Griffiths v Secretary of State for Work and Pensions (Griffiths)
The Court of Appeal has dismissed a claim that an employer failed to make reasonable adjustments for an employee’s disability under section 20 of the Equality Act 2010 (EqA) as the proposed adjustments had not been reasonable in all the circumstances.
Under section 20 of the EqA an employer has a duty to make reasonable adjustments where it knows (or ought reasonably to know) that a person has a disability and there is a provision, criterion or practice (PCP) which places the disabled person at a substantial disadvantage compared to those who are not disabled. Failure to make a reasonable adjustment amounts to discrimination.
The appellant employee, Ms Griffiths, appealed against the Employment Appeals Tribunal’s (EAT) dismissal of her appeal against a decision that the respondent employer’s failure to make reasonable adjustments for her disability did not breach section 20 of EqA.
Ms Griffiths was an administrative officer at the Department for Work and Pensions (DWP). Following a 62 days absence from work due to post-viral fatigue, an occupational health assessment was conducted and she was found to be suffering from fibromyalgia.
The DWP had an attendance management policy which was activated when an employee reached ‘the consideration point’. This was eight working days’ absence in any rolling 12 month period; this could be extended as a reasonable adjustment for disabled employees.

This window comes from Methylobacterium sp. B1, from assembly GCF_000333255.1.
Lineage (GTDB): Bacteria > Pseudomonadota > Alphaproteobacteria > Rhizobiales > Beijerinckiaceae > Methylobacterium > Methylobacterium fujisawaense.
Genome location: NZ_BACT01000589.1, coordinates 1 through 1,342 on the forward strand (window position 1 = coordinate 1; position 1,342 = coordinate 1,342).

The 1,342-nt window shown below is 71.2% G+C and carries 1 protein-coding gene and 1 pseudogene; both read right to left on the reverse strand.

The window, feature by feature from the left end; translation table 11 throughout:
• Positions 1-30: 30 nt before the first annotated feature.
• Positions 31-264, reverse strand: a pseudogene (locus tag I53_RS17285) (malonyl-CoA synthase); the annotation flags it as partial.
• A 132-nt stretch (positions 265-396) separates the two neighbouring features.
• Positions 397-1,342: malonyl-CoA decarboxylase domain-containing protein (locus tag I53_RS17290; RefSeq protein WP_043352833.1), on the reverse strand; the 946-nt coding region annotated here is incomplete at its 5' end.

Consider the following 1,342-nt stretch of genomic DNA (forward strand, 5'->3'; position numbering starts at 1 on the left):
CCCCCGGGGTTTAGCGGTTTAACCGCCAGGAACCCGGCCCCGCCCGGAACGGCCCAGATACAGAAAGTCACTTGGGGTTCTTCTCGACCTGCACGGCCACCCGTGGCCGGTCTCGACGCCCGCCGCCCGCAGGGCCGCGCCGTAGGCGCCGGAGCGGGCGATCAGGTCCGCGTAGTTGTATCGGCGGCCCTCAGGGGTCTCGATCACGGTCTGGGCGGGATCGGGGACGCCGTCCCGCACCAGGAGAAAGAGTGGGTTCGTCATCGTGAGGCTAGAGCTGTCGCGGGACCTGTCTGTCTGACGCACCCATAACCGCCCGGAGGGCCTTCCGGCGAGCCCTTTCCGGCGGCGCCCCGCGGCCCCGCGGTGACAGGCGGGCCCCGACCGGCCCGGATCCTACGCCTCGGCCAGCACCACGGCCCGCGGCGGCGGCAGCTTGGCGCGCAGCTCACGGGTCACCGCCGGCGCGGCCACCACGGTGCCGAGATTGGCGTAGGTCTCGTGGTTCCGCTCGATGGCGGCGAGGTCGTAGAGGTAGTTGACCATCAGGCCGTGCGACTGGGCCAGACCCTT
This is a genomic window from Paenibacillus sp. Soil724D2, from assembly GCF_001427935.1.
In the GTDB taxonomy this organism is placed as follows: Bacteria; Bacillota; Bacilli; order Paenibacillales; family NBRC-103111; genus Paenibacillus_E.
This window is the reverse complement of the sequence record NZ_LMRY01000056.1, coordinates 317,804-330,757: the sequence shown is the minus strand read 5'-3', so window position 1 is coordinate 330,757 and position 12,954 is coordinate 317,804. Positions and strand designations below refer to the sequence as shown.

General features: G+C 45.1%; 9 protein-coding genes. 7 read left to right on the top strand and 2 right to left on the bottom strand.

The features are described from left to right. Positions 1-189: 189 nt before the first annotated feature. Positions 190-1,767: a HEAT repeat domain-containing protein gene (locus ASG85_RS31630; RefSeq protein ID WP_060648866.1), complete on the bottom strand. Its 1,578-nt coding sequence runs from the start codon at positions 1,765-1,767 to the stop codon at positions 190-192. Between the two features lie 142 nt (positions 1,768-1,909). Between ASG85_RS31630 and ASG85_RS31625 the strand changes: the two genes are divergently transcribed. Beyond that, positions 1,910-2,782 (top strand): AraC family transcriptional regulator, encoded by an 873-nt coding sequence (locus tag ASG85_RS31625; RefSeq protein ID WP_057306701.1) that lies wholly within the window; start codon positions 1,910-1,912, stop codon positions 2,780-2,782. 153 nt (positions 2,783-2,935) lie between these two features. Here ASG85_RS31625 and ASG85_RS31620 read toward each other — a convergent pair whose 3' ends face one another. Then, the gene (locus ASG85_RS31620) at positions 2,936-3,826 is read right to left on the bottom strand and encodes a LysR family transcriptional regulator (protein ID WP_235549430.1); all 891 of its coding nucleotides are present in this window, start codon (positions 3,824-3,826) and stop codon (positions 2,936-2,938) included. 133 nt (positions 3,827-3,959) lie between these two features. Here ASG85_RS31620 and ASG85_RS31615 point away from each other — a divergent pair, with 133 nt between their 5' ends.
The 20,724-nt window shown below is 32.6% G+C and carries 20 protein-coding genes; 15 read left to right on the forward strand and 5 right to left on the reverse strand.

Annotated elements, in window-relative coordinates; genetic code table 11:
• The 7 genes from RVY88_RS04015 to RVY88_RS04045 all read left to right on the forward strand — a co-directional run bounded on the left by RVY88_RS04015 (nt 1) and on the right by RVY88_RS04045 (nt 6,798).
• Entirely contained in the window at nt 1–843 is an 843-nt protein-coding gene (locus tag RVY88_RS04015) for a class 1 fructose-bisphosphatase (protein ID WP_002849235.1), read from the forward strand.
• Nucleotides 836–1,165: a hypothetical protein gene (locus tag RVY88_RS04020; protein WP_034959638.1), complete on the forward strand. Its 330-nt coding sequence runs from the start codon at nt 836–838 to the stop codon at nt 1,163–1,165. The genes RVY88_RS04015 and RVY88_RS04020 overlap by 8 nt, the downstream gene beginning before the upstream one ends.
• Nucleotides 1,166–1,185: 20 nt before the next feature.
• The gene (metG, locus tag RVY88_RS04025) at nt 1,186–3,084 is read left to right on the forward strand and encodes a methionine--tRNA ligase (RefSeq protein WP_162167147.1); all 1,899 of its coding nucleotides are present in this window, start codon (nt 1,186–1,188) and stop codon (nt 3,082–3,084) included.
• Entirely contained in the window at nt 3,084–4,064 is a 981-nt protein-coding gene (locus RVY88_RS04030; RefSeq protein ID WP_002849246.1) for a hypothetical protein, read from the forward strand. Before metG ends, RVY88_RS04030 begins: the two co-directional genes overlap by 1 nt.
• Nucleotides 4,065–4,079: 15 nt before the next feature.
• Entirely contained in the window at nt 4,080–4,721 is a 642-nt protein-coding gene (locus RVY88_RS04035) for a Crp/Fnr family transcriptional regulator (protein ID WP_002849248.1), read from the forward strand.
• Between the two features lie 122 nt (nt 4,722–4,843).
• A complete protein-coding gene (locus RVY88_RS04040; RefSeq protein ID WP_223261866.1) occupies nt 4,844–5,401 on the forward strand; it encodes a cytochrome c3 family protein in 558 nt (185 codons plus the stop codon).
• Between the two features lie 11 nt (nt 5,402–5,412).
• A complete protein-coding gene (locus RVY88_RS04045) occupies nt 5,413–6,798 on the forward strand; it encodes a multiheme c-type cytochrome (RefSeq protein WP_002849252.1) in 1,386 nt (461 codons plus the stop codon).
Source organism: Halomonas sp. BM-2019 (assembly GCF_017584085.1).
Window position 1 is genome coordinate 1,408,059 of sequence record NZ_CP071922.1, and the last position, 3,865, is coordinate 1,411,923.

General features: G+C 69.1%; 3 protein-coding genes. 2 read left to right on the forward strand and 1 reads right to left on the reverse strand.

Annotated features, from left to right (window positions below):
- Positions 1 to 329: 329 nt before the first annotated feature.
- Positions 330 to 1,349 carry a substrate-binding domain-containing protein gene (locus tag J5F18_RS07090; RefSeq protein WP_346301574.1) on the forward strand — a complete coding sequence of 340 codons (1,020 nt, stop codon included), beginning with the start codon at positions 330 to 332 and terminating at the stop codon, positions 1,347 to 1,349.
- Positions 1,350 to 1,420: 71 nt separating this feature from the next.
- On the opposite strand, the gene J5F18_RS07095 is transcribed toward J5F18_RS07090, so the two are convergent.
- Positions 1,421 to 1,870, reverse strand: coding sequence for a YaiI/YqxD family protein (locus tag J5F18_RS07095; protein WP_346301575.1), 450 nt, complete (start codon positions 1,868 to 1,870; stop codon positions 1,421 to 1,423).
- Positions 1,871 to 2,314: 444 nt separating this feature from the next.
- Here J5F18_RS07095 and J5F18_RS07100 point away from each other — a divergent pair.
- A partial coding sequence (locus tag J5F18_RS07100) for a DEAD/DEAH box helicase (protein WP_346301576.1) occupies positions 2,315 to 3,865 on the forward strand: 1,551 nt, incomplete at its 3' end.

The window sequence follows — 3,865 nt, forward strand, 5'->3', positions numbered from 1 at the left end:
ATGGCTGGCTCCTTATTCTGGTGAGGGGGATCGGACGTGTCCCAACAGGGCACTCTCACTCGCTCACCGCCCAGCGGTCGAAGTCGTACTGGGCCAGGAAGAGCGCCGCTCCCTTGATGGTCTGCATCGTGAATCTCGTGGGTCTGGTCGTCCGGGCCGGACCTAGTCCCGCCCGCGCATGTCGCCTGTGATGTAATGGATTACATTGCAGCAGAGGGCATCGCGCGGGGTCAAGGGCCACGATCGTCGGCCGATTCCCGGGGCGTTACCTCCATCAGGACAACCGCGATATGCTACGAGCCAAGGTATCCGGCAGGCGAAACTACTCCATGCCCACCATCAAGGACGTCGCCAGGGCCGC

When Ms Griffiths had reached the consideration point she was issued with a written warning. No extension was granted in respect of her disability. Ms Griffiths’ trade union brought a grievance on her behalf in which she claimed that DWP had failed in its duty to make reasonable adjustments as DWP should have treated the 62 day absence as an exceptional absence and that the written warning should have been revoked. She also contended that the consideration point should have been extended by an additional 12 days with the effect that no disciplinary action would be considered until after 20 days’ absence.
The employment tribunal (ET) dismissed the claim holding that the duty to make reasonable adjustments was not engaged. It went on to consider whether the adjustments were reasonable in any event and concluded that they were not. Ms Griffiths appealed.
The EAT dismissed the appeal and upheld the decision of the ET on the same grounds. The PCP relied on was ‘a requirement to attend work at a certain level in order to avoid receiving warnings and a possible dismissal.’ The EAT held that as the policy was applied to all employees in the same manner, neither disabled nor non-disabled employees could be disadvantaged. It acknowledged that the policy contained a special further provision for disabled people.
However, it did not consider it was necessary to apply these in order to discharge the duty to make reasonable adjustments. It agreed with the ET that Ms Griffiths had not been put to a substantial disadvantage. It also held that the ET had been entitled to find as a matter of fact that the adjustments were not reasonable. Ms Griffiths appealed to the Court of Appeal.